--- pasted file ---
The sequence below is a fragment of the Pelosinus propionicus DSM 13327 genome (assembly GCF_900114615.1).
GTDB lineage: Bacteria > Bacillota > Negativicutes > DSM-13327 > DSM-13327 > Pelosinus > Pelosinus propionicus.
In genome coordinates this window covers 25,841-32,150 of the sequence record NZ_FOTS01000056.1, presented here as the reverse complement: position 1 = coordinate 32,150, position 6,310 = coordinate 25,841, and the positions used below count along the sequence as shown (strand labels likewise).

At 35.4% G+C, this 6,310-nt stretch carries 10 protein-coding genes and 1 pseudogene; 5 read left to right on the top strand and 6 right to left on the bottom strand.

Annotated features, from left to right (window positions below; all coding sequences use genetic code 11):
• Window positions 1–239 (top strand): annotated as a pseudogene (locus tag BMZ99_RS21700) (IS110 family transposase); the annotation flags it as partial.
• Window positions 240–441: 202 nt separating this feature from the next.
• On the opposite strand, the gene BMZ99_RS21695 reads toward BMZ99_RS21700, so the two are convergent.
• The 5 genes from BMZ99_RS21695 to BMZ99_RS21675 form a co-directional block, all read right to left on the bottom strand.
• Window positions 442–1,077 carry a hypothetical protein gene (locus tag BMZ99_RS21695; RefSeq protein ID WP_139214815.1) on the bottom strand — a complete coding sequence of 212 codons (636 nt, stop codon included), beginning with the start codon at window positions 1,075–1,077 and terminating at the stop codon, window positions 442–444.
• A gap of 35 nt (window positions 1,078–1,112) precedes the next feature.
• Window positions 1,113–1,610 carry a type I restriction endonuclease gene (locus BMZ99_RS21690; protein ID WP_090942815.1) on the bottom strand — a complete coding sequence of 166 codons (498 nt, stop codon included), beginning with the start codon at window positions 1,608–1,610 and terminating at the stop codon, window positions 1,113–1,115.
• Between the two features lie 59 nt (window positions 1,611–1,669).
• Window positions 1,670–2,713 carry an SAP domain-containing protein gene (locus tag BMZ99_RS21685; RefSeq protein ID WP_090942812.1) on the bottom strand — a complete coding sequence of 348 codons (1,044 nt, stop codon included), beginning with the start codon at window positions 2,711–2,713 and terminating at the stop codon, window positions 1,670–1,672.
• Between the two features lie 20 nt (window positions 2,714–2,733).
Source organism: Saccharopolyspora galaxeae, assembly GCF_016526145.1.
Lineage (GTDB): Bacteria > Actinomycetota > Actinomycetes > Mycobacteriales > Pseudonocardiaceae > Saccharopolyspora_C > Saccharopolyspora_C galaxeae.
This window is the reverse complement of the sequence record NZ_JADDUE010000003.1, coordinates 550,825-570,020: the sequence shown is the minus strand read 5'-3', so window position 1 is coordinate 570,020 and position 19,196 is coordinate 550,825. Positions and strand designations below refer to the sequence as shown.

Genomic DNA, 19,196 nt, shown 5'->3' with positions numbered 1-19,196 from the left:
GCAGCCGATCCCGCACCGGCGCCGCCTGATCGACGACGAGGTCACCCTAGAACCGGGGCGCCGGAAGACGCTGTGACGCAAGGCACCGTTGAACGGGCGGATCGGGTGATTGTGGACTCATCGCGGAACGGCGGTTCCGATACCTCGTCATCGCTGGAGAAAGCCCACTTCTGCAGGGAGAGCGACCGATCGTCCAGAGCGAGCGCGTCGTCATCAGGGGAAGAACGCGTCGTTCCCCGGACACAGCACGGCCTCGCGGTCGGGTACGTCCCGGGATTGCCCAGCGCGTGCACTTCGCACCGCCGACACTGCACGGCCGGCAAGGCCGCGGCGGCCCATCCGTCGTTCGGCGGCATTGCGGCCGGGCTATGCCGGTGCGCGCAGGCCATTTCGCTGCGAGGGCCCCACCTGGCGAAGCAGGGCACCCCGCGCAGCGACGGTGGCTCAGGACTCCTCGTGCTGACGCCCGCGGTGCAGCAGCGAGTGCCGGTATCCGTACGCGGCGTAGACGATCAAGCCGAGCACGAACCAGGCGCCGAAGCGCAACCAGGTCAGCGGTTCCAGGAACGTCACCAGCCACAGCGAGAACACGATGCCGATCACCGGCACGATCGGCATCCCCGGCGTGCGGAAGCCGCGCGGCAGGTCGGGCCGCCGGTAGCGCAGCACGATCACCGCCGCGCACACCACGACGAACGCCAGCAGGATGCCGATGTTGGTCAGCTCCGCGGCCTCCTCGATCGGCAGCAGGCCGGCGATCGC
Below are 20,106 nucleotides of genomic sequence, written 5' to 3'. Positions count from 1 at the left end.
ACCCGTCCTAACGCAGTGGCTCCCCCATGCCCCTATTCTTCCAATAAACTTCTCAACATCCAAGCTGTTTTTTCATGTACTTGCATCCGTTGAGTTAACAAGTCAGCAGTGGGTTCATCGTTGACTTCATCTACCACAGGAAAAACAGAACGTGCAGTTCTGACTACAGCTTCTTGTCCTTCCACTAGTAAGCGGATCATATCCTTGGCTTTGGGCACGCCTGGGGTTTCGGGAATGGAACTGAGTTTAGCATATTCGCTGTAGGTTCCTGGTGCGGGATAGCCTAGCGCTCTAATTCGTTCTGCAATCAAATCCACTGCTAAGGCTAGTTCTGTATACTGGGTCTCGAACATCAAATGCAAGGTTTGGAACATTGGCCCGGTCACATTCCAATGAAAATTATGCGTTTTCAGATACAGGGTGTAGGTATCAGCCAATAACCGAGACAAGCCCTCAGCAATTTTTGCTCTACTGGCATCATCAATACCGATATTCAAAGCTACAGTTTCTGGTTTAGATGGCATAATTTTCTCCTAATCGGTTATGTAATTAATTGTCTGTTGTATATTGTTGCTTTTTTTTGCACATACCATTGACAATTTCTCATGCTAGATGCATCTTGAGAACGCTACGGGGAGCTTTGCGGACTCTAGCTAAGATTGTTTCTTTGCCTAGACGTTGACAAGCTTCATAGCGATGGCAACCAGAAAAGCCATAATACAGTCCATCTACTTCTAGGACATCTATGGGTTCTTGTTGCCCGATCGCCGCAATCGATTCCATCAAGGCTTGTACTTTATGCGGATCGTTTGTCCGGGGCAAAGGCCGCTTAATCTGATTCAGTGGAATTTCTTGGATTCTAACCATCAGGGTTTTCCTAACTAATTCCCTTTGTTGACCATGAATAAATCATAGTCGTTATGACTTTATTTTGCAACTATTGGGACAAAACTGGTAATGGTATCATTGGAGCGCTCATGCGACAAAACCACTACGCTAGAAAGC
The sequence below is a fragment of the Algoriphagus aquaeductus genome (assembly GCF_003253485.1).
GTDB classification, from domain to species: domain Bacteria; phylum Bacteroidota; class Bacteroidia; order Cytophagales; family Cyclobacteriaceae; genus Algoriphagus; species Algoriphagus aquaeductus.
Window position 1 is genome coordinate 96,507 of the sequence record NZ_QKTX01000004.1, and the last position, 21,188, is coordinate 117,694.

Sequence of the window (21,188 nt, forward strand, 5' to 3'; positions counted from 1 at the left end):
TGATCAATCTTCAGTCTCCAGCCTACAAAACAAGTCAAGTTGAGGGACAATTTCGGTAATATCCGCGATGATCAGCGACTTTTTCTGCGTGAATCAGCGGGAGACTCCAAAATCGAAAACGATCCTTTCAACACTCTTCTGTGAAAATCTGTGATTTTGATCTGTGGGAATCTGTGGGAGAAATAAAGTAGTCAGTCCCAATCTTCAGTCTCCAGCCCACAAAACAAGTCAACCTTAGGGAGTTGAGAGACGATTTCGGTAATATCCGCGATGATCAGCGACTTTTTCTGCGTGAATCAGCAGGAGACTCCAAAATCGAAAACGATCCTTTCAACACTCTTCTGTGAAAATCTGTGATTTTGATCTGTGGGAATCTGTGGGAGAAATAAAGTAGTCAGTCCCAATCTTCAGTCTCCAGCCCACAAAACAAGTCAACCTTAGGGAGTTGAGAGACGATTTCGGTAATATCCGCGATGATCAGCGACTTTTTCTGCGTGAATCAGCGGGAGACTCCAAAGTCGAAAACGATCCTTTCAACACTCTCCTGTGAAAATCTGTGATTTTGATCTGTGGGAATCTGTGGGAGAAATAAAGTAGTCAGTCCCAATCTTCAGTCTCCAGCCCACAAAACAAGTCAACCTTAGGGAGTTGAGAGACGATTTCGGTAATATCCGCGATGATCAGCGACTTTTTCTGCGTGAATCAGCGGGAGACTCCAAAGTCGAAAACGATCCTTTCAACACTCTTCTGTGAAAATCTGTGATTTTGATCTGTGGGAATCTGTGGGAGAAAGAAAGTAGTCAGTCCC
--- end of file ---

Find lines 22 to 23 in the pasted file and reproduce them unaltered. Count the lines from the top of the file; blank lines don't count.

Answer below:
ACCCGTCCTAACGCAGTGGCTCCCCCATGCCCCTATTCTTCCAATAAACTTCTCAACATCCAAGCTGTTTTTTCATGTACTTGCATCCGTTGAGTTAACAAGTCAGCAGTGGGTTCATCGTTGACTTCATCTACCACAGGAAAAACAGAACGTGCAGTTCTGACTACAGCTTCTTGTCCTTCCACTAGTAAGCGGATCATATCCTTGGCTTTGGGCACGCCTGGGGTTTCGGGAATGGAACTGAGTTTAGCATATTCGCTGTAGGTTCCTGGTGCGGGATAGCCTAGCGCTCTAATTCGTTCTGCAATCAAATCCACTGCTAAGGCTAGTTCTGTATACTGGGTCTCGAACATCAAATGCAAGGTTTGGAACATTGGCCCGGTCACATTCCAATGAAAATTATGCGTTTTCAGATACAGGGTGTAGGTATCAGCCAATAACCGAGACAAGCCCTCAGCAATTTTTGCTCTACTGGCATCATCAATACCGATATTCAAAGCTACAGTTTCTGGTTTAGATGGCATAATTTTCTCCTAATCGGTTATGTAATTAATTGTCTGTTGTATATTGTTGCTTTTTTTTGCACATACCATTGACAATTTCTCATGCTAGATGCATCTTGAGAACGCTACGGGGAGCTTTGCGGACTCTAGCTAAGATTGTTTCTTTGCCTAGACGTTGACAAGCTTCATAGCGATGGCAACCAGAAAAGCCATAATACAGTCCATCTACTTCTAGGACATCTATGGGTTCTTGTTGCCCGATCGCCGCAATCGATTCCATCAAGGCTTGTACTTTATGCGGATCGTTTGTCCGGGGCAAAGGCCGCTTAATCTGATTCAGTGGAATTTCTTGGATTCTAACCATCAGGGTTTTCCTAACTAATTCCCTTTGTTGACCATGAATAAATCATAGTCGTTATGACTTTATTTTGCAACTATTGGGACAAAACTGGTAATGGTATCATTGGAGCGCTCATGCGACAAAACCACTACGCTAGAAAGC
The sequence below is a fragment of the Algoriphagus aquaeductus genome (assembly GCF_003253485.1).